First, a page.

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File photo of Jim Skippen, CEO of Wi-LAN. (Jonathan Hayward for The Globe and Mail)
File photo of Jim Skippen, CEO of Wi-LAN. (Jonathan Hayward for The Globe and Mail)

Wi-LAN boosts hostile bid for Mosaid Add to ...

Wi-LAN Inc. has boosted its hostile takeover bid for rival patent house Mosaid Technologies Inc. by 11 per cent to $42 per share, raising its the total offer to $500.6 million from a previous $480 million.

The offer of $42 per share represents a premium of 38.6 per cent to the value of Mosaid shares before Wi-LAN’s first overture in August and won’t be revised or extended further, the company said Wednesday.

Wi-LAN’s original offer was worth $480-million or $38 per share.

“We continue to believe that combining our two Ottawa-based firms is a unique and exciting opportunity to create a global intellectual property licensing powerhouse that combines the talent of two great teams,” said Wi-LAN chief executive officer Jim Skippen.

“It has been more than two months since Wi-LAN announced its intention to acquire Mosaid. We believe it to be a compelling and full offer, particularly in light of current market conditions,” Mr. Skippen said, adding that Wi-LAN would retain most of Mosaid’s current staff should the deal go through.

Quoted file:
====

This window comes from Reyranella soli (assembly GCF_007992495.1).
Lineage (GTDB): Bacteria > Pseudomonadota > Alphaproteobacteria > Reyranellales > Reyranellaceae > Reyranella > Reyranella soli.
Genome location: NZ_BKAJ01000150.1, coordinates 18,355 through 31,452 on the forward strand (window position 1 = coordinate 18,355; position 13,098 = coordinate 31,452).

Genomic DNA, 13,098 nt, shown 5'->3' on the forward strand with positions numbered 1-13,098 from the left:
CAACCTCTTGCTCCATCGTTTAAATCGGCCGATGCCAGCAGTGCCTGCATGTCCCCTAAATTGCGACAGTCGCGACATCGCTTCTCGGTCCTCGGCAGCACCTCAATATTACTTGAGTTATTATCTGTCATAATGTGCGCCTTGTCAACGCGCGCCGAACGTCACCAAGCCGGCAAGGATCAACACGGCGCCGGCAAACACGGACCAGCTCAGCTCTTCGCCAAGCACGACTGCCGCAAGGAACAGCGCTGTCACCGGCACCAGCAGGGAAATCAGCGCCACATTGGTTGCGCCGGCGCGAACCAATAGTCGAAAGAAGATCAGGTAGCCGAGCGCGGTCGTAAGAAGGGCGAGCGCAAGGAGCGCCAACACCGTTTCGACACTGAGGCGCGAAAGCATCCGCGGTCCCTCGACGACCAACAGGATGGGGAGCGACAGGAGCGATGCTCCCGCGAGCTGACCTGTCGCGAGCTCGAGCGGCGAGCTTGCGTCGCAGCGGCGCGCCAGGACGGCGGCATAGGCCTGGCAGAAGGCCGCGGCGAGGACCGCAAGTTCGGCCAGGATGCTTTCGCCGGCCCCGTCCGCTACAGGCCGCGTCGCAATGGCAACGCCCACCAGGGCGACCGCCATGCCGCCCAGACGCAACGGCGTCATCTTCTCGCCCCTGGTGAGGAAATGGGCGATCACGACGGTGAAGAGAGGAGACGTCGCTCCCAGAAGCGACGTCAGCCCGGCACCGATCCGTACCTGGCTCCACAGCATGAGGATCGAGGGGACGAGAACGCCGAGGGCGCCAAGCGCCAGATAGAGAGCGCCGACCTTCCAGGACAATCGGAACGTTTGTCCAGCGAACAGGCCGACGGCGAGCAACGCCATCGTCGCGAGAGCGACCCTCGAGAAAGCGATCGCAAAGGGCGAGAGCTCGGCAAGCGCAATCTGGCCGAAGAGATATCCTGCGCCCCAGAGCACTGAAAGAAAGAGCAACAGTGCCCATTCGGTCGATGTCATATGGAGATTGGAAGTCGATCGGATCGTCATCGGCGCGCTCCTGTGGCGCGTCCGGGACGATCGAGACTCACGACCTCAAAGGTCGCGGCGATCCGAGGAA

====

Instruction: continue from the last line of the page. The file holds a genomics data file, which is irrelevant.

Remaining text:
The company has repeatedly rebuffed Wi-LAN’s offers so far, as it works to find a richer alternative. It has said that an unidentified private equity firm is considering a takeover offer of its own that could be “meaningfully superior” to the earlier Wi-LAN bid.

Companies like Mosaid and Wi-LAN generate revenue by licensing technology rights to large telecom and computer chip makers, which have recently demonstrated a willingness to pay millions or even billions of dollars for patents.

Wi-LAN recently extended its takeover offer until Nov. 1.

The bid is set to expire the same day a Mosaid shareholder rights plan is set to end under a ruling by the Ontario Securities Commission.

A shareholder rights plan usually makes it prohibitively more expensive for an unwanted bidder to succeed in a hostile takeover because it floods the market with new shares or imposes other conditions.

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